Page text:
Debbie Wood, president of the Association of County Commissions of Alabama, congratulates commissioners Lamar "Heedy" Hayes (right) and Bobby Agee (left) on their Tenure in Office Awards.
Debbie Wood, president of the Association of County Commissions of Alabama, congratulates commissioners Lamar "Heedy" Hayes (right) and Bobby Agee (left) on their Tenure in Office Awards.

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Two commissioners recognized for public service

Published 2:34pm Friday, September 20, 2013

Three members of the Chilton County Commission were recently recognized for public service and educational achievements.

Commissioners Bobby Agee and Lamar “Heedy” Hayes were honored by the Association of County Commissions of Alabama (ACCA) for their many years of service to county government and the state. Agee has served on the commission for 24 years and Hayes for 20 years.

“Commissioners Agee and Hayes deserve the thanks of all Alabamians for their dedication to public service and personal sacrifice,” ACCA President Debbie Wood said in a release. “Considering the extraordinary challenges county commissioners face every day, they have continually served their constituents with honor and pride and they deserve a pat on the back from everyone in Chilton County.”

ACCA presents the Tenure in Office Award annually to honor commissioners who have served at least 16 years in office. The award is given for four-year increments thereafter.

Commissioner Shannon Welch joined the elite group of county officials by completing 50 hours of education from the Alabama Local Government Training Institute (ALGTI) on the basic responsibilities of the county commission.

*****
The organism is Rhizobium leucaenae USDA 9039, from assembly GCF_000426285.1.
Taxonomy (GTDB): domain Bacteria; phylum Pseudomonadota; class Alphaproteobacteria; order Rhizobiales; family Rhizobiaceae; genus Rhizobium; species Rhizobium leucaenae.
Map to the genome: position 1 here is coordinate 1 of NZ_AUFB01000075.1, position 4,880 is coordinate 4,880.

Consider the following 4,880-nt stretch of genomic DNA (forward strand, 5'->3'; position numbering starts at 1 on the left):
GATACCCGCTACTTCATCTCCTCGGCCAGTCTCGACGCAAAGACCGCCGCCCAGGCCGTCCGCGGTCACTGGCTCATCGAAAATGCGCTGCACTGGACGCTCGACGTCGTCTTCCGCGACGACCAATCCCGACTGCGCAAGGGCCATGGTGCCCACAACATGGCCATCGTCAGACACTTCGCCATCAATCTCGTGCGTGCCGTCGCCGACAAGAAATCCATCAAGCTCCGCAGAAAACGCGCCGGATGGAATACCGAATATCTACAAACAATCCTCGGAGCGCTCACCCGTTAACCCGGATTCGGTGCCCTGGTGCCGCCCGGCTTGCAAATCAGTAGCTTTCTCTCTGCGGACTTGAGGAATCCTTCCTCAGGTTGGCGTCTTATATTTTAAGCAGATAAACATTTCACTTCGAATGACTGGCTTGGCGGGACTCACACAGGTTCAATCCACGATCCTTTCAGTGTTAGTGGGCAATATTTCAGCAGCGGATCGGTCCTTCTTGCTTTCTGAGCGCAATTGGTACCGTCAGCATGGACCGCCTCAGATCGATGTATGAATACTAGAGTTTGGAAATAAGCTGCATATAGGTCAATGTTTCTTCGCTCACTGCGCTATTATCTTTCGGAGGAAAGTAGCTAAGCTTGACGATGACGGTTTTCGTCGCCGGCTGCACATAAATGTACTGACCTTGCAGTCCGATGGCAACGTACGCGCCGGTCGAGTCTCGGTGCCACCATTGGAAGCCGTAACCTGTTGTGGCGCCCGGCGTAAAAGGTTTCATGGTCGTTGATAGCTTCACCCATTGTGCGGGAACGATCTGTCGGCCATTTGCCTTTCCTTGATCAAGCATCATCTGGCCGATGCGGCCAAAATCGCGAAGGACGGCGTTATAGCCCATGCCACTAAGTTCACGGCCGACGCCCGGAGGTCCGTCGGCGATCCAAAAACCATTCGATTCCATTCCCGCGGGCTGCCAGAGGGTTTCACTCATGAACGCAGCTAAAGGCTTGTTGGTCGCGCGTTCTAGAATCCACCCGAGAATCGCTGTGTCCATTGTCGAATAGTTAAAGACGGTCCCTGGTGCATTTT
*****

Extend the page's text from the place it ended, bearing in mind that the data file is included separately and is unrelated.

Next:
Welch was first elected in 2012 and graduated from ALGTI in less than a year, which is his earliest opportunity.

The program emphasizes budgeting, personnel matters, planning, and road and bridge responsibilities. This educational program started in 1994 as a mandatory program for first-time county commissioners by act of the Alabama Legislature. It is a joint effort between the Association of County Commissions of Alabama and Auburn University and classes are supervised by the ALGTI board of directors, composed of county officials, educators and members of the Alabama Legislature.

“No matter how much experience you bring with you, county government is highly specialized, so new commissioners find they have much to learn,” ACCA Executive Director Sonny Brasfield said in a release. “We are especially proud of the commissioners who were first elected in 2012 who have made their education a top priority. They wasted no time and should be commended for their dedication to their county responsibilities.”

The Association of County Commissions of Alabama is a statewide organization representing county government in Alabama. ACCA promotes improved county government services in Alabama, offers educational programs for county officials and their staff members, administers insurance programs for county governments and employees, offers legal advice and represents the interests of county government before state and federal organizations and agencies.”

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